Nell begins to suspect that one of the tourists is actually a private detective sent to spy on her by her overprotective father, and the fussy foodies are noisy and disrespectful from the very start of the Marinara Mysteriosa workshop. Even worse, when one visitor appears to be poisoned by the famous marinara recipe, Nell will have to work fast to uncover a killer and keep a lid on bad press before her fresh start is spoiled for good.

I hadn’t read the first book in this series, but that wasn’t much of an issue. This was a quick read, but I didn’t find much depth to it. Nell decides to investigate the murder herself—and doesn’t think it’s a big deal to withhold evidence from the police—and I couldn’t really understand her motivation for that. Chef was presented as a bumbling incompetent, which seemed unlikely, and Nell doesn’t speak Italian, while all but one of the staff don’t speak English, which also seemed like an unlikely scenario (if she can’t communicate, how’d she end up with this job, living in Italy?). This was an easy read, but the whole setup wasn’t really believable to me.

Stephanie Cole lives and teaches in the greater Cleveland area. Crime of the Ancient Marinara is her newest novel, the second book in the Tuscan Cooking School Mystery series.

(Galley courtesy of Berkley in exchange for an honest review.)

Book Review: Undercover Kitty, by Sofie Ryan

Image belongs to Berkley.

Title:  Undercover Kitty
Author:  Sofie Ryan
Genre: Cozy Mystery
Rating:  4 out of 5

Sarah and Elvis can always be found at a charming secondhand shop in the village of North Harbor, Maine. Despite the small-town setting, the daring duo often find themselves wrapped up in murder, but luckily they have help–a quirky group of senior citizens runs an amateur detective agency called Charlotte’s Angels out of the store.

The Angels are hired to look into who is sabotaging cat shows in the state, and they decide the best way to do that is to send Elvis the cat undercover as a contestant. But then one of the cat show volunteers is murdered just before the latest competition, and Sarah and the Angels have to catch a killer in two shakes of a cat’s tail!

This is the eighth book in the Second Chance Cat Mystery series. I haven’t read any of the other books in the series, but that wasn’t a problem. (That being said, having read the other seven books probably would have given this some more depth.)

This was a quick, fun read with some moments that made me laugh. I didn’t think the culprit was totally unexpected, but it wasn’t glaringly obvious, either. This is well-written and quirky—and I honestly had no idea that cat shows were such a thing. (And I say that as a cat owner!)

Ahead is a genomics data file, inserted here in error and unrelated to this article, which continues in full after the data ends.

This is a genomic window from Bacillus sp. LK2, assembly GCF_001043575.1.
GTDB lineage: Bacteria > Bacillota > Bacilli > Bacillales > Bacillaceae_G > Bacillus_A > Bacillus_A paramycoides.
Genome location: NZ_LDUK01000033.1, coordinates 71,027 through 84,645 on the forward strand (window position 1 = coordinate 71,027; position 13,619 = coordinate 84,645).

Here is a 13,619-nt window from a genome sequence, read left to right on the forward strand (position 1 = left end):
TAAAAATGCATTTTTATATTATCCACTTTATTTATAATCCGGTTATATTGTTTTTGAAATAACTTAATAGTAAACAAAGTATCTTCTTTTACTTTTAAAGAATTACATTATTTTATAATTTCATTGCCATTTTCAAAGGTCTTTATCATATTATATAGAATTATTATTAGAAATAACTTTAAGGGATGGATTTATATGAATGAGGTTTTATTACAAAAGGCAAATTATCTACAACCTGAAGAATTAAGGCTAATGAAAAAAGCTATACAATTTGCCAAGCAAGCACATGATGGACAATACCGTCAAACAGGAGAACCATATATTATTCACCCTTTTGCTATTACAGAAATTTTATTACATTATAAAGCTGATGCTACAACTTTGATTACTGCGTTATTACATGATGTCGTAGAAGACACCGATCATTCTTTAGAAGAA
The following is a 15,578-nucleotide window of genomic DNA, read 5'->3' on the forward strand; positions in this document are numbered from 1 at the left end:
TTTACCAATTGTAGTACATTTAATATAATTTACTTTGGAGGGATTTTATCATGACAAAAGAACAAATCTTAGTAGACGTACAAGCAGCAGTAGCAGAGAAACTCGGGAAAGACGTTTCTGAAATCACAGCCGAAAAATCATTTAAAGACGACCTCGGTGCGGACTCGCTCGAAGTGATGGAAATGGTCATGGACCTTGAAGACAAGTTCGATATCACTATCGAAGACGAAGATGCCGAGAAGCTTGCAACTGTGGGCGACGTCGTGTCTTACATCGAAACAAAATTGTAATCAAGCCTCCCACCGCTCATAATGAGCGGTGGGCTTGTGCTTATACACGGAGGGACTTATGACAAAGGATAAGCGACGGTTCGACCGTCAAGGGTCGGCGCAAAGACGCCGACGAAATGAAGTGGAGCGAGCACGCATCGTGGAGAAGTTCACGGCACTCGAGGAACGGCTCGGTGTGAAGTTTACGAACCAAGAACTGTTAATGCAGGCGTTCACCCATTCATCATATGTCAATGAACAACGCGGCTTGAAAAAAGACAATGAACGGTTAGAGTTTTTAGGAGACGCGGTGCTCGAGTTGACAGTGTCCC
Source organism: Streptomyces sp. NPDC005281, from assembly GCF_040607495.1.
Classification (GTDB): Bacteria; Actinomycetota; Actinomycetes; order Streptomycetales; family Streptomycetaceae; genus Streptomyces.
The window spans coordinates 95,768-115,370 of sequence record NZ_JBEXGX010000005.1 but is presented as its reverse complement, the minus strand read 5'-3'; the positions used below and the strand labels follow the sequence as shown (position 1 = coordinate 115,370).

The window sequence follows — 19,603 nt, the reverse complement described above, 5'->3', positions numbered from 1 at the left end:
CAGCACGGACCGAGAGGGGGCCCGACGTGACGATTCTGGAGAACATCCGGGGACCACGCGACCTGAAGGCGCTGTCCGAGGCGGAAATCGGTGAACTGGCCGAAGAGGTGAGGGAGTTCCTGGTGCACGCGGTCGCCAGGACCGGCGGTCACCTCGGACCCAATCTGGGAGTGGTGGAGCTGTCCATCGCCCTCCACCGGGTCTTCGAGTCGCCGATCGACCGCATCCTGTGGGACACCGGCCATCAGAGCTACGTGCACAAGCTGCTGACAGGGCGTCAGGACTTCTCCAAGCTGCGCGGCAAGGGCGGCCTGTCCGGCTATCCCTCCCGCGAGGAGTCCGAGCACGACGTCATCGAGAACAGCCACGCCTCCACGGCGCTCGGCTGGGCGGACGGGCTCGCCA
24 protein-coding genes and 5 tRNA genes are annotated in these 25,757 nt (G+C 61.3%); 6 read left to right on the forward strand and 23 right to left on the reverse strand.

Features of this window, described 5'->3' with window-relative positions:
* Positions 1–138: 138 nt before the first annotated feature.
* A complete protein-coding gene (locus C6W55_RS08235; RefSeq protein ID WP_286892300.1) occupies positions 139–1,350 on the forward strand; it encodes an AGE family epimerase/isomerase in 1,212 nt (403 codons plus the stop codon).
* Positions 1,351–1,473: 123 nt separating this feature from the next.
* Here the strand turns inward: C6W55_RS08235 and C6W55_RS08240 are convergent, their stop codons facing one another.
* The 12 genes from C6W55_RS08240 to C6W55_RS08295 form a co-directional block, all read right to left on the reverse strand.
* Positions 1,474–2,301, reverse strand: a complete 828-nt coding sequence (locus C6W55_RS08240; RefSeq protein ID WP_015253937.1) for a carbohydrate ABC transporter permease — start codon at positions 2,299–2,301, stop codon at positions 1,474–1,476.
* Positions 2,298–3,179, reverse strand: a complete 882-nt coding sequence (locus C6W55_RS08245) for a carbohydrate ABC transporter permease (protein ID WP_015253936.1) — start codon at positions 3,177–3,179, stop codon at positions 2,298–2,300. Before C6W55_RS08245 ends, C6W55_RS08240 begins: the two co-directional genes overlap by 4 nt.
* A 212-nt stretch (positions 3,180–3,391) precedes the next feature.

Sofie Ryan lives on the east coast. Undercover Kitty is her newest novel.

(Galley courtesy of Berkley in exchange for an honest review.)

Book Review: A Pairing to Die For, by Kate Lansing

Image belongs to Berkley.

Title:  A Pairing to Die For
Author:  Kate Lansing
Genre:  Cozy mystery
Rating:  4 out of 5

It’s fall in Boulder, Colorado, and the leaves aren’t the only things changing. Parker Valentine, owner of Vino Valentine, is finally settling in to her winery and her new relationship with Reid Wallace, a local chef. But their delicate pairing is endangered when Reid’s estranged family comes into town to celebrate the opening of his new restaurant.

Reid and his family are immediately at loggerheads, given their often acidic temperaments, but Parker still wants to make a good first impression. However, her efforts might be in vain when Reid’s sous chef is found dead in the alley behind the restaurant, and Reid is implicated in the murder. In order to save Reid, Parker will have to find the real killer, even if the truth is difficult to swallow.

I haven’t read the first book in the Colorado Wine Mystery series, but that wasn’t a problem. This was a quick, easy read. To be honest, my main issue was with how quickly they arrested Reid—within a couple of hours—and with no physical evidence to link him to the crime. I need the books I read to make sense, and this didn’t. Apart from that, this was an entertaining read.

Kate Lansing lives in Colorado. A Pairing to Die For is her newest novel.

(Galley courtesy of Berkley in exchange for an honest review.)